By Andrew Solomon

shutterstock_106626869This is part 4 of a 4 part series highlighting “summer germs” this week (June 24 – June 28).

A foodborne illness or “food poisoning” is caused by a germ (either a bacteria or virus) or toxin (harmful substance produced by a living organism). These germs, like E. coli or Salmonella, can cause stomach pain, nausea, vomiting, diarrhea, fever, and headache. Foodborne illnesses spread when people eat contaminated or undercooked meat, chicken, shellfish, fish, dairy products, or produce, or by drinking contaminated liquids. It’s often not the last thing you ate either – it can take 30 minutes to 2 weeks for you to feel sick. “Food poisoning” can happen to anyone at any time, but occurs more often in the summer when food is left outside in warm weather. Young children, pregnant women, the elderly, and those with weakened immune systems are at the greatest risk for serious and possibly life threatening illness from “food poisoning”.

Follow these four steps to prevent foodborne illness:

  1. Clean
  • Wash your hands with warm soapy water for at least 20 seconds before and after preparing food, after touching raw food, before eating, after using the restroom, and after changing a diaper or cleaning up a child who has used the restroom.
  • Rinse all fresh fruits and vegetables under running water before cooking, packing, or eating.
  • Wash all surfaces and utensils with warm, soapy water before and after use.
  1. Separate
  • Keep juices from raw meat, poultry, or fish from coming in contact with other foods, cooked or raw. These juices contain germs!
  • Use separate plates for raw and cooked meat, fish, or poultry.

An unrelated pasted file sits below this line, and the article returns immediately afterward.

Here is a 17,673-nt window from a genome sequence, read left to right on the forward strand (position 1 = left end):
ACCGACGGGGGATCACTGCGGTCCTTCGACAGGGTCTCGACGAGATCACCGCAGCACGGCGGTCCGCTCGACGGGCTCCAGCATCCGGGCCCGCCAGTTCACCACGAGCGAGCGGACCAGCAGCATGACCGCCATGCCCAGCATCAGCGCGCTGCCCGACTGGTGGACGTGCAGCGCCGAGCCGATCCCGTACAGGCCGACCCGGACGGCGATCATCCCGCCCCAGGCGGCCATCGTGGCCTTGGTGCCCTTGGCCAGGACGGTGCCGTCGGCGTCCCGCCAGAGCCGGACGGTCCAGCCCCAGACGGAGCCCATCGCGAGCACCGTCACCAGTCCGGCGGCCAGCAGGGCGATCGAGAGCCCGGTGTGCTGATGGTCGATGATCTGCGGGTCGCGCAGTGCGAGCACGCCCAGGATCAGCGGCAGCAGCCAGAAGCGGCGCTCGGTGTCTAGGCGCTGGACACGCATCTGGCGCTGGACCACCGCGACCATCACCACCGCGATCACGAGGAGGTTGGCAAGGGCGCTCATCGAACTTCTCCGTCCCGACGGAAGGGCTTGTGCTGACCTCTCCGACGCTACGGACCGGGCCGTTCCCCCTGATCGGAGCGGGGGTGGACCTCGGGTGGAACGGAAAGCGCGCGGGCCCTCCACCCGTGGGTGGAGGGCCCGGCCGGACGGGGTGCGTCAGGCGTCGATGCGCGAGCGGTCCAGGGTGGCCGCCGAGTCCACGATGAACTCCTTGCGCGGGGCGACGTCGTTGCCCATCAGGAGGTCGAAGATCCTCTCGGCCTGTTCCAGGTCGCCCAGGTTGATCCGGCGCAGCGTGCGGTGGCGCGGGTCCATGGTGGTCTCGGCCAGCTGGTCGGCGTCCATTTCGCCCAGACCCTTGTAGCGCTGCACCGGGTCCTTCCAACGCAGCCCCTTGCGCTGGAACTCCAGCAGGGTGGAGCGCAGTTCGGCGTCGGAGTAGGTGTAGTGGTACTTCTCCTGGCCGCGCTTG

• Use one cutting board for meat or poultry and one for ready-to-eat food.
  1. Cook
  • Thaw foods in the refrigerator or microwave, not on the counter.
  • Cook foods to proper temperatures and use a food thermometer to make sure food is at a safe internal temperature.
  • Do not interrupt cooking by partially cooking food and then finishing later.
  • When serving, keep hot foods hot and cold foods cold.
  1. Chill
  • Refrigerate leftover and unused portions promptly.
  • Food should not be out for more than 2 hours. If out on a hot summer day, do not leave food out for more than 1 hour.
  • Keep your cooler full to maintain cold temperatures, keep it out of the sun and limit the number of times you open it.

Contact your healthcare provider or the Boston Public Health Commission at (617) 534-5611 or www.bphc.org with additional questions on “food poisoning” or other “summer germs”. If you need help locating a healthcare provider or getting health insurance, contact the Mayor’s Health Line at (617) 534-5050.

Check out our previous blogs this week to learn more about rabies and mosquito-borne illnesses! It’s also not too late to get a free HIV test!

Andrew Solomon is a project manager with the Public Health Commission, supporting the Infectious Disease Bureau in Education & Outreach.

Advertisements